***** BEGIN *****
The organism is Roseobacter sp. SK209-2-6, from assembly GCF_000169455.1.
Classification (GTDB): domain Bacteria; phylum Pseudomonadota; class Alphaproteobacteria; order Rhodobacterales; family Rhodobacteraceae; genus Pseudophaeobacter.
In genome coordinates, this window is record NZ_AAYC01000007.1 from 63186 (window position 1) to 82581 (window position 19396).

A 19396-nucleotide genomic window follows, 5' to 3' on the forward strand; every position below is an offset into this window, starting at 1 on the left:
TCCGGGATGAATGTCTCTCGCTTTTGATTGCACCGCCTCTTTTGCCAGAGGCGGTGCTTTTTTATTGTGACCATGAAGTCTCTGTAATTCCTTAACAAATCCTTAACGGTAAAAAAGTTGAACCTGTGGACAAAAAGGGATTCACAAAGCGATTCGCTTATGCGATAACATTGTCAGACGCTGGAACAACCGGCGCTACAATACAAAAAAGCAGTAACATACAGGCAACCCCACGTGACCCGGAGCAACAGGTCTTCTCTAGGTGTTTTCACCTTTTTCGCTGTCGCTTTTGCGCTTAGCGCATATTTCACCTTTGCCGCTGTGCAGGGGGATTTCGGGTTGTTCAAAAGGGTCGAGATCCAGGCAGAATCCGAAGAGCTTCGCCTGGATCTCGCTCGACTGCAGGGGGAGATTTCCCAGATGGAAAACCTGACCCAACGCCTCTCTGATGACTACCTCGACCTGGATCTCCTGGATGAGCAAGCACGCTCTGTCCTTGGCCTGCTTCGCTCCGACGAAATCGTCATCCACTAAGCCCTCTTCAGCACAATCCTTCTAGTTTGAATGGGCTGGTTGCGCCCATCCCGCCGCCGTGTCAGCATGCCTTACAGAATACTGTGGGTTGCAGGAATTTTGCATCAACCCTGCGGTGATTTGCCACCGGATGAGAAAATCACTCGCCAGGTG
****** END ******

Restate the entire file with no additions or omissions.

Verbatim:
The organism is Roseobacter sp. SK209-2-6, from assembly GCF_000169455.1.
Classification (GTDB): domain Bacteria; phylum Pseudomonadota; class Alphaproteobacteria; order Rhodobacterales; family Rhodobacteraceae; genus Pseudophaeobacter.
In genome coordinates, this window is record NZ_AAYC01000007.1 from 63186 (window position 1) to 82581 (window position 19396).

A 19396-nucleotide genomic window follows, 5' to 3' on the forward strand; every position below is an offset into this window, starting at 1 on the left:
TCCGGGATGAATGTCTCTCGCTTTTGATTGCACCGCCTCTTTTGCCAGAGGCGGTGCTTTTTTATTGTGACCATGAAGTCTCTGTAATTCCTTAACAAATCCTTAACGGTAAAAAAGTTGAACCTGTGGACAAAAAGGGATTCACAAAGCGATTCGCTTATGCGATAACATTGTCAGACGCTGGAACAACCGGCGCTACAATACAAAAAAGCAGTAACATACAGGCAACCCCACGTGACCCGGAGCAACAGGTCTTCTCTAGGTGTTTTCACCTTTTTCGCTGTCGCTTTTGCGCTTAGCGCATATTTCACCTTTGCCGCTGTGCAGGGGGATTTCGGGTTGTTCAAAAGGGTCGAGATCCAGGCAGAATCCGAAGAGCTTCGCCTGGATCTCGCTCGACTGCAGGGGGAGATTTCCCAGATGGAAAACCTGACCCAACGCCTCTCTGATGACTACCTCGACCTGGATCTCCTGGATGAGCAAGCACGCTCTGTCCTTGGCCTGCTTCGCTCCGACGAAATCGTCATCCACTAAGCCCTCTTCAGCACAATCCTTCTAGTTTGAATGGGCTGGTTGCGCCCATCCCGCCGCCGTGTCAGCATGCCTTACAGAATACTGTGGGTTGCAGGAATTTTGCATCAACCCTGCGGTGATTTGCCACCGGATGAGAAAATCACTCGCCAGGTG